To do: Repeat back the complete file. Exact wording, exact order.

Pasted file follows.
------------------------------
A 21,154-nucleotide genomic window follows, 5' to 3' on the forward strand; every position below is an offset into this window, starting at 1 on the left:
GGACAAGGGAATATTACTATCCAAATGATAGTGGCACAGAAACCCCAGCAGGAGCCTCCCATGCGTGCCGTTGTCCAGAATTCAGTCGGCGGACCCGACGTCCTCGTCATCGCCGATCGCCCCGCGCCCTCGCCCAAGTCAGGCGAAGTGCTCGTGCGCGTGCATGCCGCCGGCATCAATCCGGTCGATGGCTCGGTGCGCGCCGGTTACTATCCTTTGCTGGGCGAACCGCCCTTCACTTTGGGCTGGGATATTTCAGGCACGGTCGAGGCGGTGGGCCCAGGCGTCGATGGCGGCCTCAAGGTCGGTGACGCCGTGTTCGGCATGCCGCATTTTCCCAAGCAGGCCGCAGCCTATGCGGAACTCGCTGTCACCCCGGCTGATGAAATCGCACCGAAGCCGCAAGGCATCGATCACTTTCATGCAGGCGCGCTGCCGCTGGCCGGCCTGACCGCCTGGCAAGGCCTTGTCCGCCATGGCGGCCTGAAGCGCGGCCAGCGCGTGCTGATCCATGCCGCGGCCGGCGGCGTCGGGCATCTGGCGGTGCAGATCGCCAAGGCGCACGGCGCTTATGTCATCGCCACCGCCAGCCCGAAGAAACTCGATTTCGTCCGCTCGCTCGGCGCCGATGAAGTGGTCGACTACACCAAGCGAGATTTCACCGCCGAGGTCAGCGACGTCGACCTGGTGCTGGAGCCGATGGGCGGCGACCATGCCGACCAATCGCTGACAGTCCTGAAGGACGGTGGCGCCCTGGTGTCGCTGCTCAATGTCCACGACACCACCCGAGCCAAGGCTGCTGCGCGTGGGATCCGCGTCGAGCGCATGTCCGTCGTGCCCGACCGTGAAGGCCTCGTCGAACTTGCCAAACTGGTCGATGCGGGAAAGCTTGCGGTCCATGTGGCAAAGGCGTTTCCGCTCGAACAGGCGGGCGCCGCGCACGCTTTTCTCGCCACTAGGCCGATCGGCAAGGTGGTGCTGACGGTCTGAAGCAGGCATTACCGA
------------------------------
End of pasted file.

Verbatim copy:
A 21,154-nucleotide genomic window follows, 5' to 3' on the forward strand; every position below is an offset into this window, starting at 1 on the left:
GGACAAGGGAATATTACTATCCAAATGATAGTGGCACAGAAACCCCAGCAGGAGCCTCCCATGCGTGCCGTTGTCCAGAATTCAGTCGGCGGACCCGACGTCCTCGTCATCGCCGATCGCCCCGCGCCCTCGCCCAAGTCAGGCGAAGTGCTCGTGCGCGTGCATGCCGCCGGCATCAATCCGGTCGATGGCTCGGTGCGCGCCGGTTACTATCCTTTGCTGGGCGAACCGCCCTTCACTTTGGGCTGGGATATTTCAGGCACGGTCGAGGCGGTGGGCCCAGGCGTCGATGGCGGCCTCAAGGTCGGTGACGCCGTGTTCGGCATGCCGCATTTTCCCAAGCAGGCCGCAGCCTATGCGGAACTCGCTGTCACCCCGGCTGATGAAATCGCACCGAAGCCGCAAGGCATCGATCACTTTCATGCAGGCGCGCTGCCGCTGGCCGGCCTGACCGCCTGGCAAGGCCTTGTCCGCCATGGCGGCCTGAAGCGCGGCCAGCGCGTGCTGATCCATGCCGCGGCCGGCGGCGTCGGGCATCTGGCGGTGCAGATCGCCAAGGCGCACGGCGCTTATGTCATCGCCACCGCCAGCCCGAAGAAACTCGATTTCGTCCGCTCGCTCGGCGCCGATGAAGTGGTCGACTACACCAAGCGAGATTTCACCGCCGAGGTCAGCGACGTCGACCTGGTGCTGGAGCCGATGGGCGGCGACCATGCCGACCAATCGCTGACAGTCCTGAAGGACGGTGGCGCCCTGGTGTCGCTGCTCAATGTCCACGACACCACCCGAGCCAAGGCTGCTGCGCGTGGGATCCGCGTCGAGCGCATGTCCGTCGTGCCCGACCGTGAAGGCCTCGTCGAACTTGCCAAACTGGTCGATGCGGGAAAGCTTGCGGTCCATGTGGCAAAGGCGTTTCCGCTCGAACAGGCGGGCGCCGCGCACGCTTTTCTCGCCACTAGGCCGATCGGCAAGGTGGTGCTGACGGTCTGAAGCAGGCATTACCGA